“I get many appointments from people telling me that I was the first one that spoke about insurance, estate planning topics, income stream planning, long term care, etc. in a way that they could understand. People also want someone who is available to them, will check on them and that they can trust. I tell them trust is earned through time and we earn that by doing what we say we will do.”


Community Involvement.  Pruitt or members of his company have traveled oversees on faith-based missions to countries including Belize and Romania. He also speaks at retirement communities and helps people transition to assisted-living facilities.


Keep the Faith. A minister for 18 years with the Assembly of God, Pruitt still holds strong beliefs. “I currently attend Prestonwood Baptist, which is a very large church that has about 30,000-plus in attendance and hosts a multitude of people with different denominational backgrounds. That openness to others is why we attend there, along with the great music and programs for our family.” 

Music Man. Pruitt has a master’s degree in music education with a specialization in percussion and was in music ministry full time for over 18 years. He has played in jazz bands, Dixieland bands, steel drum bands, symphonies, small ensembles, has done studio recording work and very large productions with over 50,000 in attendance. “I still do the large productions at Christmas and other major holiday events, plus I play percussion weekly at Prestonwood Baptist Church.”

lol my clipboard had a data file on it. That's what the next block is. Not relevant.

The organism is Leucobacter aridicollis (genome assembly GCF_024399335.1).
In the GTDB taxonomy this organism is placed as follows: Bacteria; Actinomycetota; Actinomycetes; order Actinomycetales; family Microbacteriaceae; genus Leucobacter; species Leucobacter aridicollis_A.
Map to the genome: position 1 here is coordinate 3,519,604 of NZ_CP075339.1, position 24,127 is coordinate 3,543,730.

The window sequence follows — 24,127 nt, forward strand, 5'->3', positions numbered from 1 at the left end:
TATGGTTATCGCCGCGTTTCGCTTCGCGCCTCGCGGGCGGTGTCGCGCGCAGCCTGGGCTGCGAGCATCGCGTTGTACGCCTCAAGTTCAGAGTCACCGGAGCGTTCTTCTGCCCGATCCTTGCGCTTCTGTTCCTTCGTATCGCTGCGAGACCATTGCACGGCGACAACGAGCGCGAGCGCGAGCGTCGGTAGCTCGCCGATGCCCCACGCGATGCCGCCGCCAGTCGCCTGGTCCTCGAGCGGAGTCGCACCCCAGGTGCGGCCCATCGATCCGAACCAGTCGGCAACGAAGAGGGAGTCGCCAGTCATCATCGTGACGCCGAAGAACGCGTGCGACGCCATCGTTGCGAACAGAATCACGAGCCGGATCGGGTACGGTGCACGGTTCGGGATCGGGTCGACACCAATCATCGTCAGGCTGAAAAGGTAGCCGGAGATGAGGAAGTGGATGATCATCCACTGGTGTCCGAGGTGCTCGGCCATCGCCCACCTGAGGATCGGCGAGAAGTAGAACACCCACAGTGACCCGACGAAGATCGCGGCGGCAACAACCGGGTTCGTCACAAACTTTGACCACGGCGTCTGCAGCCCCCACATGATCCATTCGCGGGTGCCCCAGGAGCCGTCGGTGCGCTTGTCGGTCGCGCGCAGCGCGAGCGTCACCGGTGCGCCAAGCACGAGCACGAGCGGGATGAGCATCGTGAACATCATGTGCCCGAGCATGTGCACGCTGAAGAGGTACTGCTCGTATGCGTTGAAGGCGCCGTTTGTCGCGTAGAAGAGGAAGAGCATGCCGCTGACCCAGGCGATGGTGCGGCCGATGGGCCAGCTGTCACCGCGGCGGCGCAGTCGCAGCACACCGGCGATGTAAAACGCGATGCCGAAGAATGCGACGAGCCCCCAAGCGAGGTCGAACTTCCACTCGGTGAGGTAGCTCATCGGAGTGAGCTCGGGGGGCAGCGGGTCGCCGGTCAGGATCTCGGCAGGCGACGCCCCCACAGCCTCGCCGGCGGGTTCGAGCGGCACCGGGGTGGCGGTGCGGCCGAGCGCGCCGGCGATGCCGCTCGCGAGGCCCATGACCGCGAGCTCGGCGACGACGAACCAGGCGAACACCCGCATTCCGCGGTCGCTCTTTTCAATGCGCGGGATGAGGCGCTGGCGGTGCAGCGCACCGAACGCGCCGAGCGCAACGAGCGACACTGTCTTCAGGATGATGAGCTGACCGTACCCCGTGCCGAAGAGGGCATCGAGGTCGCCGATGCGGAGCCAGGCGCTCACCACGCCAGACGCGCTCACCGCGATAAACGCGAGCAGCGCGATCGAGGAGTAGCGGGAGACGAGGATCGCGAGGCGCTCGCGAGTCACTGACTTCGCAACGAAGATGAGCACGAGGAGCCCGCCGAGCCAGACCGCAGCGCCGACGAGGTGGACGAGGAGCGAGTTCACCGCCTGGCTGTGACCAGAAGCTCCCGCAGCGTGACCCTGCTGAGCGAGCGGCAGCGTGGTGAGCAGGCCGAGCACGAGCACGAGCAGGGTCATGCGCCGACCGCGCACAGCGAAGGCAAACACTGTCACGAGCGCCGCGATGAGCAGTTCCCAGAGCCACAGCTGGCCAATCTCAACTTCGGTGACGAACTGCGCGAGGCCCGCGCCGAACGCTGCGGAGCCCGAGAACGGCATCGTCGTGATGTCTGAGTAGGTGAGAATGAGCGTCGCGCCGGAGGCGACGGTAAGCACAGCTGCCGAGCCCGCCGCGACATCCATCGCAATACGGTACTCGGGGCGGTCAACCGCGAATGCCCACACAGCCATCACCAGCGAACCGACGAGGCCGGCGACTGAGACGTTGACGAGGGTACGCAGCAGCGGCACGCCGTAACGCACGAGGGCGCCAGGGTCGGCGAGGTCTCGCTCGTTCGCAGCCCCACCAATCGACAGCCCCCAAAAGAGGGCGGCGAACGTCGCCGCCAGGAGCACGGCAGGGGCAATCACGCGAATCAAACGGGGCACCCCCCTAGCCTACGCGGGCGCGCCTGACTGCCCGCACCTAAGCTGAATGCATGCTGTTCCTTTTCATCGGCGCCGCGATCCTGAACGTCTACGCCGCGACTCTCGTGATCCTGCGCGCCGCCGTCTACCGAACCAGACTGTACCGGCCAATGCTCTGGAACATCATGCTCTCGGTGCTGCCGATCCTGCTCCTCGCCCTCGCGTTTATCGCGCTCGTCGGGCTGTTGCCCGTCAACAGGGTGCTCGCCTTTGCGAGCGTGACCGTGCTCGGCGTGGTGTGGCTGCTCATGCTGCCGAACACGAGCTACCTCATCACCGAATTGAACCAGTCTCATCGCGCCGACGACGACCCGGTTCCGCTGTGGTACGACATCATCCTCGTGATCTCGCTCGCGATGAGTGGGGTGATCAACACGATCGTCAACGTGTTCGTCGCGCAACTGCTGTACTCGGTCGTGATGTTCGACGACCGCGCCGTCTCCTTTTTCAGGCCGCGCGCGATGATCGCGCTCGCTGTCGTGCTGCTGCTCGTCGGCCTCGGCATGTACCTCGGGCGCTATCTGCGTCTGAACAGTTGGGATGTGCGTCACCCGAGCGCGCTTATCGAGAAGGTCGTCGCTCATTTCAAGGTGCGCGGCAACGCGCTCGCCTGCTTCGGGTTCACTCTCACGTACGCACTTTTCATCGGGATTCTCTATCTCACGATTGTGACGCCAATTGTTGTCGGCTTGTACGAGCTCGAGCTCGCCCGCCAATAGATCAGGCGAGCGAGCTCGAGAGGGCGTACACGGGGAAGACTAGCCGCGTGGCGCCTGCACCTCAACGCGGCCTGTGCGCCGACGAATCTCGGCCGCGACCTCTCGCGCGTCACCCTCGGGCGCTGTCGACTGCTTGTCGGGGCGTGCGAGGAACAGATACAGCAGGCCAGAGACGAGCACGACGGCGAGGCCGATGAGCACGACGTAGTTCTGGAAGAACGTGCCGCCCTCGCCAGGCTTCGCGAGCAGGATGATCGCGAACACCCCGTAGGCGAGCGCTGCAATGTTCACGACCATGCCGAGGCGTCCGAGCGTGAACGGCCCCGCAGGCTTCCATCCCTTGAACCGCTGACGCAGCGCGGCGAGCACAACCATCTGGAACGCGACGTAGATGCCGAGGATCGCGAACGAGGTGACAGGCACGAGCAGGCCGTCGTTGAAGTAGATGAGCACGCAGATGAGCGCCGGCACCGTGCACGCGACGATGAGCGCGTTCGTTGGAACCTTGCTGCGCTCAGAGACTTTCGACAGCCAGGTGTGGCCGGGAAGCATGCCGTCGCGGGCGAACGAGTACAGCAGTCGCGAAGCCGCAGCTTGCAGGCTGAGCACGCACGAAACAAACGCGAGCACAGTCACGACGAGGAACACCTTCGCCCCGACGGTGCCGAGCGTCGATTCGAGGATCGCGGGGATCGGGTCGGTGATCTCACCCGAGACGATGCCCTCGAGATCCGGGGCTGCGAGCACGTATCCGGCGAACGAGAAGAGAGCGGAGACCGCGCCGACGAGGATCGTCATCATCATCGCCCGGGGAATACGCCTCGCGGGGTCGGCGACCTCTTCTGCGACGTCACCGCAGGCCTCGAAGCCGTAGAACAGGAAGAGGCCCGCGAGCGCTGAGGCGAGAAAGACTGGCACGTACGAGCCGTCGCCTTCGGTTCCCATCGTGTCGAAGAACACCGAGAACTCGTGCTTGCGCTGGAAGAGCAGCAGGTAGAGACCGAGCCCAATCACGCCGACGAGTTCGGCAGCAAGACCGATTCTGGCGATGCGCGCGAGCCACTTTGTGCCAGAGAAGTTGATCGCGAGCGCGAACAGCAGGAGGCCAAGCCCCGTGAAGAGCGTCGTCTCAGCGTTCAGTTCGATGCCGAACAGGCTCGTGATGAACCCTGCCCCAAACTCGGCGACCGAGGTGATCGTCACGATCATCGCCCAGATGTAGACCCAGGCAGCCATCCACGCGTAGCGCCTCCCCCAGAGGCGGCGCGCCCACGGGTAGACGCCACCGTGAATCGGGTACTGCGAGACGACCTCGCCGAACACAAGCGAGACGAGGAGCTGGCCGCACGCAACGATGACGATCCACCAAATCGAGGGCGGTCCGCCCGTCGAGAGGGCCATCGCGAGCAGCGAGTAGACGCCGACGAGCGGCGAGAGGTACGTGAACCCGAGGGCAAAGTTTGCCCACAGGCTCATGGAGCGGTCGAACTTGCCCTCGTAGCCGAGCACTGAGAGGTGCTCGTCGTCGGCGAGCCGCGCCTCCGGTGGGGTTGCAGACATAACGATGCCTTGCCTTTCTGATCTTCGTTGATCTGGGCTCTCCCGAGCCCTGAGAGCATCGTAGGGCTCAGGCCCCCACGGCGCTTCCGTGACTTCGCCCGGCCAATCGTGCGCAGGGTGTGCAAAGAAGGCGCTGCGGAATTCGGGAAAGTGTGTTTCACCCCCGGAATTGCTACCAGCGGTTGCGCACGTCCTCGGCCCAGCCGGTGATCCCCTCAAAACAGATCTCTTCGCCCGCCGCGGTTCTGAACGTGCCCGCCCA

The Mailer. “We’ve gone through every type of marketing mailer and never could get the response I wanted. So, I met with a marketing expert. He looked at all the mailers and ads I’d attempted and he didn’t like any of them. He set me straight. What you need is an oversized postcard. You want it to stand out. It’s a card that’s already open, it needs to be in color, needs to be informative and needs to have a hook. He said the average individual, when going through their mail, takes about five seconds to look at it and decide if they want to read it, open it or trash it. With the postcard, you don’t have to open it. So it’s down to reading or trashing. Now, you bring in that hook: it’s already opened, sticks out from everything else. The hook is the restaurant—we use Ruth’s Chris Steak House. That hook needs to be on both sides of the card. After that, some bullet points that stand out. This is not a seminar, it’s a workshop. At a seminar people sit and listen. A workshop is interactive. The attendees are a big part of the discussion. We’re talking with them and asking questions and soliciting responses. Also, the topics on the mailer evolve—we keep up with what is on top of mind now. Currently, taxes are big so we focus on that. 

Storyteller. “I’m asked what makes our workshops successful. One of the real keys is the way we present to our prospects and clients. We don’t bombard them with facts. We’re a strong believer that “facts tell, but stories sell.” Stories are believable, stories are emotional, stories are heartfelt and stories are something we deal with every day. Every day we meet with clients who are dealing with real “life” stuff. When you get toward that end-of-life situation, you have to be able to relate with the prospects and give them real life stories that you have experienced through your existing clients. These kinds of stories have the greatest impact on connecting with prospects at workshops and elsewhere.”